Evaluating the predictions of objective intelligibility metrics for modified and synthetic speech

2016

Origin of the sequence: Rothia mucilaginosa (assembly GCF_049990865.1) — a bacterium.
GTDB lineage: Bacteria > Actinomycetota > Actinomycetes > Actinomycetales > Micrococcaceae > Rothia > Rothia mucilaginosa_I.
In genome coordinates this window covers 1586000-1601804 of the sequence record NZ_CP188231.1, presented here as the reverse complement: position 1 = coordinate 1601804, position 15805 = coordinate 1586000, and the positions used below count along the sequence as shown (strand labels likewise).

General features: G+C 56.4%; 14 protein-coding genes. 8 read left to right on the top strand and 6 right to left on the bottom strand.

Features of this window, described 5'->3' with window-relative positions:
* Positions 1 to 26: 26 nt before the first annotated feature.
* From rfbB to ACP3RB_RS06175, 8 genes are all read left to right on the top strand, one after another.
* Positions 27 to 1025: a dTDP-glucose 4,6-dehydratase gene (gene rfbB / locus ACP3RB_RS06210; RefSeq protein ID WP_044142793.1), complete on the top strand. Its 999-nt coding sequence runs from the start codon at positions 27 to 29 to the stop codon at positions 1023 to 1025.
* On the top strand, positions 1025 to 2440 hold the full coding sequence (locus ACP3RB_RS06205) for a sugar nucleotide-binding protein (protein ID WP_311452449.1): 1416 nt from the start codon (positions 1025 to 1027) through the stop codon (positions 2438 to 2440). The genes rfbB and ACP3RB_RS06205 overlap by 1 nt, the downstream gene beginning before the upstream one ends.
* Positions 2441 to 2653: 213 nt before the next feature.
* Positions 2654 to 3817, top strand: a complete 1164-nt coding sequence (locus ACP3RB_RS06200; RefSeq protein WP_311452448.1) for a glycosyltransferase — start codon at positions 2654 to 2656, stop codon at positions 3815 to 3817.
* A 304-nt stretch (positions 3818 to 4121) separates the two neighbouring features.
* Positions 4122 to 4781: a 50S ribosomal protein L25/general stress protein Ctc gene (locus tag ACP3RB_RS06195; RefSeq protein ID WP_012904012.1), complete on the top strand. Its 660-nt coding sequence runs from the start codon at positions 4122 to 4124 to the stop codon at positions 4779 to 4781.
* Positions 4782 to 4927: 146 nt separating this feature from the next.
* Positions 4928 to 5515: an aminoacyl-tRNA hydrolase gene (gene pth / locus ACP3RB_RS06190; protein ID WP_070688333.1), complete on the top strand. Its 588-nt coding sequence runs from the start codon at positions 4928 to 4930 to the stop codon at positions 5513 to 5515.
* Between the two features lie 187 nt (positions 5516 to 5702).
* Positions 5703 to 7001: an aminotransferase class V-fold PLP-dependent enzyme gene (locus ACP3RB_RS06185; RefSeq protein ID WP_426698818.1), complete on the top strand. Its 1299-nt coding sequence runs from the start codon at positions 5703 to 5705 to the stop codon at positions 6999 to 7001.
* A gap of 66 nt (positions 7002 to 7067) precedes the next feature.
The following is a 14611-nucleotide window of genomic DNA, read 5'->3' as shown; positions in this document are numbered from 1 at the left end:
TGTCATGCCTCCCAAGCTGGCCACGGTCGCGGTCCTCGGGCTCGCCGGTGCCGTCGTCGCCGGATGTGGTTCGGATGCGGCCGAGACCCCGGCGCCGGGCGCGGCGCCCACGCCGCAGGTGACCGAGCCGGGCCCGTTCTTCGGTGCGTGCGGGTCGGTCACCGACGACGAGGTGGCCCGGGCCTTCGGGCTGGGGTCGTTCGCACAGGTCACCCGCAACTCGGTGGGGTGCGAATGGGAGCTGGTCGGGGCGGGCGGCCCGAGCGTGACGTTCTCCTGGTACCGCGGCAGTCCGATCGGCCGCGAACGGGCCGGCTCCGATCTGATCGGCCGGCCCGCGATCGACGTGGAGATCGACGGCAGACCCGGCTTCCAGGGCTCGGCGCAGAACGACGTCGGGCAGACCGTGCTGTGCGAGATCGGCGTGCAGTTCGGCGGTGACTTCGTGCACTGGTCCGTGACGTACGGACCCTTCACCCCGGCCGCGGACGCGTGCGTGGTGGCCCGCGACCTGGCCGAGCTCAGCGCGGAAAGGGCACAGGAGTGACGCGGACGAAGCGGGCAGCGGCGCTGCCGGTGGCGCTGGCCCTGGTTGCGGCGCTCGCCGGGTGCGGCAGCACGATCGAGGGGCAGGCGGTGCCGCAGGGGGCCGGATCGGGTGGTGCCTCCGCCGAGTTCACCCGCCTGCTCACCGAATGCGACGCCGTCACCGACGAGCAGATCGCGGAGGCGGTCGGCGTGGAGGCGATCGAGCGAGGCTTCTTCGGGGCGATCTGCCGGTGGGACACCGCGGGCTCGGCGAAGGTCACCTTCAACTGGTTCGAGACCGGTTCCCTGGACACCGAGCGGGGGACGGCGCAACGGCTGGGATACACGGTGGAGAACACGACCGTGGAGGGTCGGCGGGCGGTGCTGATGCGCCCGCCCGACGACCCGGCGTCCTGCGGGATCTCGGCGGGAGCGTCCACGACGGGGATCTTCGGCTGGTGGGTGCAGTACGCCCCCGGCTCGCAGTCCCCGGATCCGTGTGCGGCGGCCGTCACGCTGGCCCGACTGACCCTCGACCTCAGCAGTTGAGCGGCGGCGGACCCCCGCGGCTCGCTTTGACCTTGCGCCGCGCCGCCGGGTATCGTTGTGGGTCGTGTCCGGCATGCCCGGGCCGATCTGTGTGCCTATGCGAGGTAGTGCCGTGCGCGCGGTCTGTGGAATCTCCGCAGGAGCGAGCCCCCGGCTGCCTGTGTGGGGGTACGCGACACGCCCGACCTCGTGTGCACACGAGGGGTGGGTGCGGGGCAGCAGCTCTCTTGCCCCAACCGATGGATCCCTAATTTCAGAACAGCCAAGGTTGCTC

Abstract  Several modification algorithms that alter natural or synthetic speech with the goal of improving intelligibility in noise have been proposed recently. A key requirement of many modification techniques is the ability to predict intelligibility, both offline during algorithm development, and online, in order to determine the optimal modification for the current noise context. While existing objective intelligibility metrics (OIMs) have good predictive power for unmodified natural speech in stationary and fluctuating noise, little is known about their effectiveness for other forms of speech. The current study evaluated how well seven OIMs predict listener responses in three large datasets of modified and synthetic speech which together represent 396 combinations of speech modification, masker type and signal-to-noise ratio. The chief finding is a clear reduction in predictive power for most OIMs when faced with modified and synthetic speech. Modifications introducing durational changes are particularly harmful to intelligibility predictors. OIMs that measure masked audibility tend to over-estimate intelligibility in the presence of fluctuating maskers relative to stationary maskers, while OIMs that estimate the distortion caused by the masker to a clean speech prototype exhibit the reverse pattern.


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